Paraphernalia (2010) fallingame (2013)

The title ‘Paraphernalia’ refers to the original meaning of the word as a woman’s belongings not included in her dowry. The film is a pastiche that uses theatrical devises and humour to explore the role-play inherent in the politics of gender.The film is set in a Victorian house and adjacent lane. There are two characters, one male and one female. The actors wear elaborate costumes which reference the world of vaudeville and the carnavalesque. The sculptures and props play an integral role in the film by generating an occult or mythical dimension and contribute to the ‘B’ movie feel.

Paraphernalia (Digital film 8mins 10 seconds) completed in 2010 is the outcome of a specific research project funded through a research and development grant from the Scottish arts council in 2008. This project explores the role of expressionism as language in re-engaging with issues of gender and role play in a post feminist context .The film Paraphernalia was the culmination of a range of research methodologies including drawing, sculpture, ceramics, installation, costume making/ design, script writing. The film was shown as part of the Glasgow International Festival curated by Katrina Brown in April 2010. It was screened/ exhibited at one of the bespoke outsourced venues in The Trongate area of Glasgow city-centre established by GI for the duration of the festival.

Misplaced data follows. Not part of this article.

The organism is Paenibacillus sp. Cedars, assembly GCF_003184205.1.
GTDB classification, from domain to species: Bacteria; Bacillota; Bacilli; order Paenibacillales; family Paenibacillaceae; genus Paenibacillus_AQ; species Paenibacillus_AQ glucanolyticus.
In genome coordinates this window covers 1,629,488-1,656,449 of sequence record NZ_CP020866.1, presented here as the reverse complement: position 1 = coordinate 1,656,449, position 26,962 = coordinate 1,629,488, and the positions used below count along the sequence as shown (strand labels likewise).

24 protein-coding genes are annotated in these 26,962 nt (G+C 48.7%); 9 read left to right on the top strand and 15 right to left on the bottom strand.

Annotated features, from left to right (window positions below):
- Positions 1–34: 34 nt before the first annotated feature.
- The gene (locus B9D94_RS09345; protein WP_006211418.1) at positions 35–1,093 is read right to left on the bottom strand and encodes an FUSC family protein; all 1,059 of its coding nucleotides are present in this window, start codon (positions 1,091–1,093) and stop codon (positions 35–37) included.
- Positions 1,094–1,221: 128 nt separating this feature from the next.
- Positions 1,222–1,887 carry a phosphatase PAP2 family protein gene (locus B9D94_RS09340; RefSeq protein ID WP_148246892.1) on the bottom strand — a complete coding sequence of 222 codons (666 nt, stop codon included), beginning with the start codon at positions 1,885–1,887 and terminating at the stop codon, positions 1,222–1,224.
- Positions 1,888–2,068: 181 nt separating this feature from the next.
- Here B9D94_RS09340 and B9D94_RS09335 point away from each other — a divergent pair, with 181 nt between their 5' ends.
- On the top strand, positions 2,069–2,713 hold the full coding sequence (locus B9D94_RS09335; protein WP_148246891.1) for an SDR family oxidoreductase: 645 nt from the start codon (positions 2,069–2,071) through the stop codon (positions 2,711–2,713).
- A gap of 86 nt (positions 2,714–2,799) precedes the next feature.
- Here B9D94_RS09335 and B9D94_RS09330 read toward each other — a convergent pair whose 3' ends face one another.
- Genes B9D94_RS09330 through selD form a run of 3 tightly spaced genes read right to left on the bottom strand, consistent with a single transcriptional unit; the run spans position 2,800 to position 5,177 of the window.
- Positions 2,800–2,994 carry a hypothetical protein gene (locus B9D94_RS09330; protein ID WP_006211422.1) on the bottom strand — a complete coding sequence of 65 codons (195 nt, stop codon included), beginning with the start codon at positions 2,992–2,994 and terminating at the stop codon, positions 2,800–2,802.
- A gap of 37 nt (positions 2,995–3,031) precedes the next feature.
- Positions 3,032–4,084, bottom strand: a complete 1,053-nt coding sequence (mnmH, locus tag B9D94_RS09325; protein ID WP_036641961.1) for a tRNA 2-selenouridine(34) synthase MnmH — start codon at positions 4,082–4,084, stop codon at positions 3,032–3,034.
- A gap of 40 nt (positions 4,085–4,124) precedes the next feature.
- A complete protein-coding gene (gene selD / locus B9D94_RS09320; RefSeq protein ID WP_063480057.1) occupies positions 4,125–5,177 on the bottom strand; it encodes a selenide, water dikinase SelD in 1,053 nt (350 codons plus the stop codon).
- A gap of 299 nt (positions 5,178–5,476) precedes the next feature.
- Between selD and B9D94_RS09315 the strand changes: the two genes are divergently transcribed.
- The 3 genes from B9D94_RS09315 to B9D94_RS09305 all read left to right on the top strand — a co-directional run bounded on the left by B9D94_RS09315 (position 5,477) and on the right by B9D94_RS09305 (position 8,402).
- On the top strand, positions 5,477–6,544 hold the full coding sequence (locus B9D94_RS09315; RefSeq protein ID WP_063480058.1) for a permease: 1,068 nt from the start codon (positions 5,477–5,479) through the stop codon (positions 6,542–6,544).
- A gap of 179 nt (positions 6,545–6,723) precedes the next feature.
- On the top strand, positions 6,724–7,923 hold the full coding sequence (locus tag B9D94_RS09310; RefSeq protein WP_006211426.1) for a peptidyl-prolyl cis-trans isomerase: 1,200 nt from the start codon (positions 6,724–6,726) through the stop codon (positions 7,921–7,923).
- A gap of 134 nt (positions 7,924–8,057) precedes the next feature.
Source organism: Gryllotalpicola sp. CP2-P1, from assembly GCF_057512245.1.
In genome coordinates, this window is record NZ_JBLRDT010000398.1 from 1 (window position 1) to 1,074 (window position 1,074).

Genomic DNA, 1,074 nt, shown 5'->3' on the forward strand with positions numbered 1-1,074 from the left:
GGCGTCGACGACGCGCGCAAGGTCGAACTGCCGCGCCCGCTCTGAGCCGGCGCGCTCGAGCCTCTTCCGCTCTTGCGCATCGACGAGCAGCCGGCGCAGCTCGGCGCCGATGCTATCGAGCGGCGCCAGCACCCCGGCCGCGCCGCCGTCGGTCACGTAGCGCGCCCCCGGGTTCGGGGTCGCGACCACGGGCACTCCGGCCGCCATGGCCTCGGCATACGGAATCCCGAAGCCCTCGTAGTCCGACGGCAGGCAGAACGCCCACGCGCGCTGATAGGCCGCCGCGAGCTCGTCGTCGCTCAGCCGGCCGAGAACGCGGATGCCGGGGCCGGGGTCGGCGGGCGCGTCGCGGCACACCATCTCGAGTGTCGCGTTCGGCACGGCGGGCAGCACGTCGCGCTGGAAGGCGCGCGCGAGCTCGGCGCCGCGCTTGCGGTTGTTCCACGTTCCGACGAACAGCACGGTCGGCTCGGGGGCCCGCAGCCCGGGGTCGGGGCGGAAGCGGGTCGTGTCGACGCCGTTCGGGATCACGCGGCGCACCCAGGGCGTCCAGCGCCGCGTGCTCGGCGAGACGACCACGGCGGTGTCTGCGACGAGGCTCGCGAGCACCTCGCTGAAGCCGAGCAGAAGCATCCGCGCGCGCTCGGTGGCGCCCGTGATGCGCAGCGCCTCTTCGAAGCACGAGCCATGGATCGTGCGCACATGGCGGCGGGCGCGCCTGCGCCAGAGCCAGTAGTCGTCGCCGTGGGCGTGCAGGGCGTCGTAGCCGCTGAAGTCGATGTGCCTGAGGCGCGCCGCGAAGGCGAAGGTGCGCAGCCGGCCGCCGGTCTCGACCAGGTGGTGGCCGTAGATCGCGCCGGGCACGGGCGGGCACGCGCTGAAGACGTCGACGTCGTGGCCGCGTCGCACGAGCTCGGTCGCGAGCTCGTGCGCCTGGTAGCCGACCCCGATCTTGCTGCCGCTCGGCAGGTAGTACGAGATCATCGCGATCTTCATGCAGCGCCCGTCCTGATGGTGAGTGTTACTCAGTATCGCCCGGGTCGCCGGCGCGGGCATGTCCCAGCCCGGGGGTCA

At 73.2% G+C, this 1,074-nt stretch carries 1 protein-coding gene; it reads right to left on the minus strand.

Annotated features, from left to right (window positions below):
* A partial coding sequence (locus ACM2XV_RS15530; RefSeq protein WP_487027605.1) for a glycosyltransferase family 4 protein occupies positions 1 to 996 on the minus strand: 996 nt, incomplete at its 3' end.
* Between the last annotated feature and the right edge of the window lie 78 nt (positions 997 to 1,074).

The title ‘Paraphernalia’ refers to the original definition of the word in Roman law, meaning a woman’s belongings not included in her dowry. Borrowing the styles of composition, lighting and mood from German expressionist cinema, the film seeks to use this form to examine the role-play inherent in social hierarchies and the politics of gender. Effectively it ‘uses’ expressionism to reengage with the themes of seminal feminist artists of the 70s. However in the process it both interrogates expressionism (as in Hal Fosters notion of the ‘expressive fallacy’) and challenges accepted notions of feminist practice.

fallingame digital 4min  58 sec (2013)



A group of children play on the hillside they appear to participating in a ritual or dance. The illusion almost collapses as the children begin to laugh and their positions falter. The introduction of the masks generates an occult or mythical dimension revealing a darker parallel world. There is no dialogue although fragments of an Old Catholic rhyme are repeated intermittently. Essentially though fallingame has a narrative the short work expresses rather than explains. The rural Scottish landscape and costumes suggest romantic and gothic undercurrents. Although the fallingame borrows from early 19th centaury cinema in terms of staging and monumental composition. The film is more akin to pastiche, mimicking the aesthetics of 60s British horror films a part of my own childhood.

fallingame was part of a group exhibition ‘State of Un-Play’, Bucharest, Romania. July 2013,Inaugural ArtLacuna film Festival, London May 2013,5th Cairo Video Festival ,Sept 2013.